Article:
Dear Readers: A Letter from Elizabeth Moon


From the Desk of Elizabeth Moon

Limits of Power

Dear Readers,

When I was in college, my mother started knitting again after many years of not knitting. She had even forgotten how to cast on (the first thing you forget if you quit knitting). She was a talented and creative knitter, and eventually I asked her to teach me to knit.

The result was that my mother continued to knit beautiful sweaters, amazing sweaters–and hats–and afghans and a pair of slacks for herself, and two pairs of socks for me. I knit flat things. Scarves, mostly. I loved the socks she made me–they fit better than any socks I’d ever had, and made hiking much more comfortable. But I looked at them the way a second grader would look at a calculus book…hopeless even to try. When my husband and I moved back to a hotter climate, I quit knitting. I didn’t need more sweaters (or even the ones I had) and socks were beyond me.

Yet when I started the first Paksenarrion books, there was someone in the background, knitting. It fit the setting, after all: pre-industrial. And they knit…socks.

Two years ago, over twenty years after my mother died, and over forty years since I’d knit anything, I started knitting again. Knitting relaxes my hands from typing. I knit some flat things, scarves for friends. But I really wanted socks. After a year of shying away from the idea, I finally started a pair of socks. Decided I would rather make crooked, weird-looking socks than die without having comfortable socks on my feet…so if the attempt made any sort of closed tube that would go over my foot, I would call it success. Then I could refine them.

I did not have a pattern. I did not stop to do a gauge swatch. I figured I had the feet the sock was supposed to go over…and a pretty good idea (thanks to YouTube and Stephanie Pearl-McPhee’s book Knitting Rules) how to go about it.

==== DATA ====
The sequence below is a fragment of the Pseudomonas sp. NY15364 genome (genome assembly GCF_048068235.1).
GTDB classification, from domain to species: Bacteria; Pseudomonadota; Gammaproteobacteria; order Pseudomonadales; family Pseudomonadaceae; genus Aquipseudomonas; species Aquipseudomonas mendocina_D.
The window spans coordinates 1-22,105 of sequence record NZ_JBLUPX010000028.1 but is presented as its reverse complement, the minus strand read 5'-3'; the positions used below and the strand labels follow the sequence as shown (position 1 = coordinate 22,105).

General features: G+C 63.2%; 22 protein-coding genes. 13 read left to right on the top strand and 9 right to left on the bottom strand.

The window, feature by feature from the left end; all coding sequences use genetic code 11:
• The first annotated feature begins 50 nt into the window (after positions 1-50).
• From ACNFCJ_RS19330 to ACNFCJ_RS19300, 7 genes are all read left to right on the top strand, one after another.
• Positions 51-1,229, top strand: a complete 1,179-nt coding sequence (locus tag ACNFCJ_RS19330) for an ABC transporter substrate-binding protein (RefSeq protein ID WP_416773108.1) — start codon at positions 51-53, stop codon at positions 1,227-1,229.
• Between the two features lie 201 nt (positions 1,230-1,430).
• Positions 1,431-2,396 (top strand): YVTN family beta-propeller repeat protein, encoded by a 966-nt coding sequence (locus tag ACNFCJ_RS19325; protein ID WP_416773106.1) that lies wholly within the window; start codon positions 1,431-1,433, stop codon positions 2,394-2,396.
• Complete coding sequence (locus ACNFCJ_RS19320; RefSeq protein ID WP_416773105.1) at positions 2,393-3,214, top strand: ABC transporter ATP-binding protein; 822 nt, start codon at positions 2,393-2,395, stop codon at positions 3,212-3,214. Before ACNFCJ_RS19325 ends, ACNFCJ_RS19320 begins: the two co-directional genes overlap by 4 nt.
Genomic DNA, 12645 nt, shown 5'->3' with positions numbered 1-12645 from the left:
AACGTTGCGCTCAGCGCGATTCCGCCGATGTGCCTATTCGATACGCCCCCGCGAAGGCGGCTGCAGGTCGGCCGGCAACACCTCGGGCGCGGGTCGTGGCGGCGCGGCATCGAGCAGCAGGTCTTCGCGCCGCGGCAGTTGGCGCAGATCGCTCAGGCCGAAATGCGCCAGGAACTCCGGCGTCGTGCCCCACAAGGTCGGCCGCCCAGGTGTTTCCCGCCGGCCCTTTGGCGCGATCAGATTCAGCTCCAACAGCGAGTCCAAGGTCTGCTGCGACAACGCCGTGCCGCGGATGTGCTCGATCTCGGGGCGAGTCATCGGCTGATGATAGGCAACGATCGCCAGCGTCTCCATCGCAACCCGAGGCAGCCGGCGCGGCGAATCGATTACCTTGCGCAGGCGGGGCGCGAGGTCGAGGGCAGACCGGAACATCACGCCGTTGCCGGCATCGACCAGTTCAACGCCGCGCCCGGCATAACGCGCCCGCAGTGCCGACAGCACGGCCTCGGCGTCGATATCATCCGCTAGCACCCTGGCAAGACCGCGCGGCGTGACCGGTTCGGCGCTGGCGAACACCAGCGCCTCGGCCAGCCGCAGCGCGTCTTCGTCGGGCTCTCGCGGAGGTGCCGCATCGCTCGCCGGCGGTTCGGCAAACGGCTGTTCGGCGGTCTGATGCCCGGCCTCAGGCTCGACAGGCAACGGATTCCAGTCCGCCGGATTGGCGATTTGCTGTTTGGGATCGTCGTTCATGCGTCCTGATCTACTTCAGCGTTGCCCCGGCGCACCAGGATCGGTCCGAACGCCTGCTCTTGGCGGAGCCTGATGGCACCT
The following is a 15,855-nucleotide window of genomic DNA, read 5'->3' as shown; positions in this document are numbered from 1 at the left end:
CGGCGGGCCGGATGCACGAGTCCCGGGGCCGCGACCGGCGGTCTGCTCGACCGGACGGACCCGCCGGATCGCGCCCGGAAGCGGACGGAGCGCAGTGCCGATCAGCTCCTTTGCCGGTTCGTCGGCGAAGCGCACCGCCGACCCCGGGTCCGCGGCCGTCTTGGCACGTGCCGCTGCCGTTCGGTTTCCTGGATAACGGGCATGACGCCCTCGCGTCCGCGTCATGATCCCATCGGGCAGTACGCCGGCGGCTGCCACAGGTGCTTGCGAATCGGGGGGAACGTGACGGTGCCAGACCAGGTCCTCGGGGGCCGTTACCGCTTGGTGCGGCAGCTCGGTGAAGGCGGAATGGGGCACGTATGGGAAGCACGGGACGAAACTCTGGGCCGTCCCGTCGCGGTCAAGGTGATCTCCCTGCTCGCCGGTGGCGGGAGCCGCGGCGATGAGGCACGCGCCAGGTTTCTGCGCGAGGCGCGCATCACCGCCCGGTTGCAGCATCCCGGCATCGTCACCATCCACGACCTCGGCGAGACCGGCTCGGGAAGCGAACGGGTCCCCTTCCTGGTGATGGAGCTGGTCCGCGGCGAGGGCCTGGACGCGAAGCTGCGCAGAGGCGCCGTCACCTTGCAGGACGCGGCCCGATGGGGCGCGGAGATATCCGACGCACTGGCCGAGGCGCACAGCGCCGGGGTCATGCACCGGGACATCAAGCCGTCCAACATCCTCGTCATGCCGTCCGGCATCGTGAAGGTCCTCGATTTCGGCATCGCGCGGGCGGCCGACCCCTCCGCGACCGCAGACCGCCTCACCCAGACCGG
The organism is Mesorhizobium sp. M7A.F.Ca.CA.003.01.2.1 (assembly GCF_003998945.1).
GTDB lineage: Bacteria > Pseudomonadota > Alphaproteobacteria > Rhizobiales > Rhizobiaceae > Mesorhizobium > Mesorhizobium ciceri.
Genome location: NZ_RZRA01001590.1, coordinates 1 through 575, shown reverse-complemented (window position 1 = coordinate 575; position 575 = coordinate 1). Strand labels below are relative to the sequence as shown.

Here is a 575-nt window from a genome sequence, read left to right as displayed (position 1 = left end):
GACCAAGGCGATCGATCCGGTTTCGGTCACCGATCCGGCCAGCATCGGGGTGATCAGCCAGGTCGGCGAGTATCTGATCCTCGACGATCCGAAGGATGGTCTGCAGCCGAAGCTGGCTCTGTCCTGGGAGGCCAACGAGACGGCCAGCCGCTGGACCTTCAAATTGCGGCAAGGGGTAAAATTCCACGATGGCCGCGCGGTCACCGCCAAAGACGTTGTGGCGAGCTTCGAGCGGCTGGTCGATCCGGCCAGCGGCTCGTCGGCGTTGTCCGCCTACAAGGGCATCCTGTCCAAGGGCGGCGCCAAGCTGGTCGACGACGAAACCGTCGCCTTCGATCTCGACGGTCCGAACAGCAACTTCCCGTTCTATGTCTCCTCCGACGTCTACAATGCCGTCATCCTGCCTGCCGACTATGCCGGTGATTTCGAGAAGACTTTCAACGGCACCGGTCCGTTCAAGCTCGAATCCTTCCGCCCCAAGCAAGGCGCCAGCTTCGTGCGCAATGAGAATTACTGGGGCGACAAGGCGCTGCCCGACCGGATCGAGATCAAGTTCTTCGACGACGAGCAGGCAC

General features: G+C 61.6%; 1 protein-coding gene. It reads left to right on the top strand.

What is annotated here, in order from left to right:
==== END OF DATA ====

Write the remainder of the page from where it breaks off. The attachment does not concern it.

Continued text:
You may be wondering when I’m going to get around to talking about my book or my writing process. I just did.  I realized, in the thrill of knitting my first pair of socks, that I was going at making socks the same way I had gone at just about everything in life: dive in, figure it out as it happens, deal with surprises as they come up, keep pushing toward whatever goal it is.

It used to drive my mother wild that I didn’t read directions and follow them step by step. She was an engineer; to her, organization and orderly processes were the only way to a good outcome. Fine, I thought, if you had directions for what you wanted, but what if you wanted something else? Like a story you were dying to read that no one had written…and for which no directions existed.

So when a story rises out of the depths like a landscape rising from the sea…I don’t send over a satellite to photograph it from above, or a survey team to map it on the ground. I land on its shore as an explorer/anthropologist more interested in who lives there, and what they’re doing, and why they’re doing it…than anything else.

And the stories always surprise me. Including the new one. Limits of Power is the fourth book of Paladin’s Legacy. By this time I thought I had the characters nailed and knew pretty much what was going to happen. But the story had better ideas. Stories often do. The characters–some of whom I have been writing or thinking about for over 25 years–have developed their own ways of startling the writer.

Paladin’s Legacy has at its root the consideration of change. Forced change. How do different people handle change and what are the implications for those around them?  If they’re in power, rulers or commanders or in any kind of political or economic power, what are the implications for those who depend on them?

Since publication lags writing by months to years, I hadn’t started knitting socks when I finished Limits in early 2012. At this point, I’ve finished a dozen pairs of socks and almost worn out the first pair…as well as finishing the last book, Crown of Renewal. Socks are basically a tube with one end closed, just as a story is basically a narrative with a beginning (where the reader enters) and an end (where the reader is forced to stop.)

But socks made to fit a given foot are not straight boring tubes like the ones you buy in a big-box store. They have a shape; they have parts; they are a color or even multiple colors; they have a turn about midway that could be a metaphor for a story’s turn toward its inevitable end. A good sock can be worn over and over with the same comfort, the same pleasure. A good story that fits a reader’s desire…well, you know what I’m thinking. Though a story can shock, surprise, hurt, and heal…and a sock is just a sock.  (My feet don’t agree!)

Happy Reading,

Elizabeth Moon